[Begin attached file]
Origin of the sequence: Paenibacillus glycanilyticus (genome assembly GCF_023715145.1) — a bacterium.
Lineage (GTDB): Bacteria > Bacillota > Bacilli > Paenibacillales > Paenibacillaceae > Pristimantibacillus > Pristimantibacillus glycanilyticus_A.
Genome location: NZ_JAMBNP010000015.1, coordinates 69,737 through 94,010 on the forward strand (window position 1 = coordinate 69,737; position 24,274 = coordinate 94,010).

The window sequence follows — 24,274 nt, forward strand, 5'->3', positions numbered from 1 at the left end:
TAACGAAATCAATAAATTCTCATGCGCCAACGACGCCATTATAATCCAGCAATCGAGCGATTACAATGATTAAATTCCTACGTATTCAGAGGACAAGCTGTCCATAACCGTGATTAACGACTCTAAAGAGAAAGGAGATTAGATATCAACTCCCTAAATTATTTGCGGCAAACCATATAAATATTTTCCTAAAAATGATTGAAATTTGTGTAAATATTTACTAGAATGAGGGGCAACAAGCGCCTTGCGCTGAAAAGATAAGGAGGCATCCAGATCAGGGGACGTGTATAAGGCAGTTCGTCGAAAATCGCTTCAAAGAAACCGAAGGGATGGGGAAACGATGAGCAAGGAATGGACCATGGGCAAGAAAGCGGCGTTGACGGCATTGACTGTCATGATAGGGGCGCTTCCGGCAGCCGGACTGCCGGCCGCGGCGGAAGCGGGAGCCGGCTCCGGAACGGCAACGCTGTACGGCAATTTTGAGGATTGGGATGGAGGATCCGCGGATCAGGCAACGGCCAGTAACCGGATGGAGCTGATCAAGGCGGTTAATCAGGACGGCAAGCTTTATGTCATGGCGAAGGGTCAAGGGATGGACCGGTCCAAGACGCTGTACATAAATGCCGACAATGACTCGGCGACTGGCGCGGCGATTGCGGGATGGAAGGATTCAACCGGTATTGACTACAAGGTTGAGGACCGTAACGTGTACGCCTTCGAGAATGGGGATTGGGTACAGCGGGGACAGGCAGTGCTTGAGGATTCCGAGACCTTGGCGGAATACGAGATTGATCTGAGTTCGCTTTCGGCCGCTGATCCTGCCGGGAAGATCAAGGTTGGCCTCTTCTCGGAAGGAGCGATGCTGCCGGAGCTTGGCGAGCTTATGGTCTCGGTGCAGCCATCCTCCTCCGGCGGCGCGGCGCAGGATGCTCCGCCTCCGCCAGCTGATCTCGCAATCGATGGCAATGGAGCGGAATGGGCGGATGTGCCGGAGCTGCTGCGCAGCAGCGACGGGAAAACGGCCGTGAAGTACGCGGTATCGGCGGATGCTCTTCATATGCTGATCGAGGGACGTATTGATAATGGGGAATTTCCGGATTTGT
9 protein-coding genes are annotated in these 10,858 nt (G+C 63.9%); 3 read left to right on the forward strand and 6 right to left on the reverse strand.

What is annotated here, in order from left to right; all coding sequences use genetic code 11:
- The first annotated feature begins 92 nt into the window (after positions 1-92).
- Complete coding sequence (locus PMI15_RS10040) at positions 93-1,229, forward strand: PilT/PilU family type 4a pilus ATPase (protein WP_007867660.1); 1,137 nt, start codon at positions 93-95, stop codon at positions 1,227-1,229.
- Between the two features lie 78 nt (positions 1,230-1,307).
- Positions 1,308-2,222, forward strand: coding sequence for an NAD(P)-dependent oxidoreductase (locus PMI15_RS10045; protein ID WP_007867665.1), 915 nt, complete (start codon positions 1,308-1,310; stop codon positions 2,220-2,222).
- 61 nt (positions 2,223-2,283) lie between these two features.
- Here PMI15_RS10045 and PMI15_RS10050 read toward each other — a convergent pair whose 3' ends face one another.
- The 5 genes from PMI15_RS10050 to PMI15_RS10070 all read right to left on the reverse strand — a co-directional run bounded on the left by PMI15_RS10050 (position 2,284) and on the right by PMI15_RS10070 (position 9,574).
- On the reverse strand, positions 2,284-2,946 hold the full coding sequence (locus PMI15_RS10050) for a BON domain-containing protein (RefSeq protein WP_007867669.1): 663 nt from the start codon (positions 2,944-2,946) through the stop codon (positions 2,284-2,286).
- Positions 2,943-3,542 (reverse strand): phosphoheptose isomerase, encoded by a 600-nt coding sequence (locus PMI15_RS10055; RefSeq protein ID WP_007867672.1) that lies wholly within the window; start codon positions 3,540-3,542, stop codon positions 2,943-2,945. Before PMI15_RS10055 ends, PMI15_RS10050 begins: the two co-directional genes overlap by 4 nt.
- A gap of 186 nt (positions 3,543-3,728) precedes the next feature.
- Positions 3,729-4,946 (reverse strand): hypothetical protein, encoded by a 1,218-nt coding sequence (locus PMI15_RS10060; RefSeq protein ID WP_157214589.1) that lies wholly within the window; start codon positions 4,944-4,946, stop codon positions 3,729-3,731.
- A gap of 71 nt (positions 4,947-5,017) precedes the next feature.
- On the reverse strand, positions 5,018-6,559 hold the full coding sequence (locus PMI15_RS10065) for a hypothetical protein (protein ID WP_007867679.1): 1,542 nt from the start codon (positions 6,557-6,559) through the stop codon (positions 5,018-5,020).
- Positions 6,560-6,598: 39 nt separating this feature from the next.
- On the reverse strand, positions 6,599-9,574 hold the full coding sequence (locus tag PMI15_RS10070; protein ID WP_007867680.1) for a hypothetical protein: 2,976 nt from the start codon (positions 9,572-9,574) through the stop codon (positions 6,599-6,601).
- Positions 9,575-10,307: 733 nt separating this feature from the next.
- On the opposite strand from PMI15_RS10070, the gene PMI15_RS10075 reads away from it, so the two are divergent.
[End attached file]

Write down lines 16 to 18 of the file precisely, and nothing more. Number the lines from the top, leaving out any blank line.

- Positions 2,943-3,542 (reverse strand): phosphoheptose isomerase, encoded by a 600-nt coding sequence (locus PMI15_RS10055; RefSeq protein ID WP_007867672.1) that lies wholly within the window; start codon positions 3,540-3,542, stop codon positions 2,943-2,945. Before PMI15_RS10055 ends, PMI15_RS10050 begins: the two co-directional genes overlap by 4 nt.
- A gap of 186 nt (positions 3,543-3,728) precedes the next feature.
- Positions 3,729-4,946 (reverse strand): hypothetical protein, encoded by a 1,218-nt coding sequence (locus PMI15_RS10060; RefSeq protein ID WP_157214589.1) that lies wholly within the window; start codon positions 4,944-4,946, stop codon positions 3,729-3,731.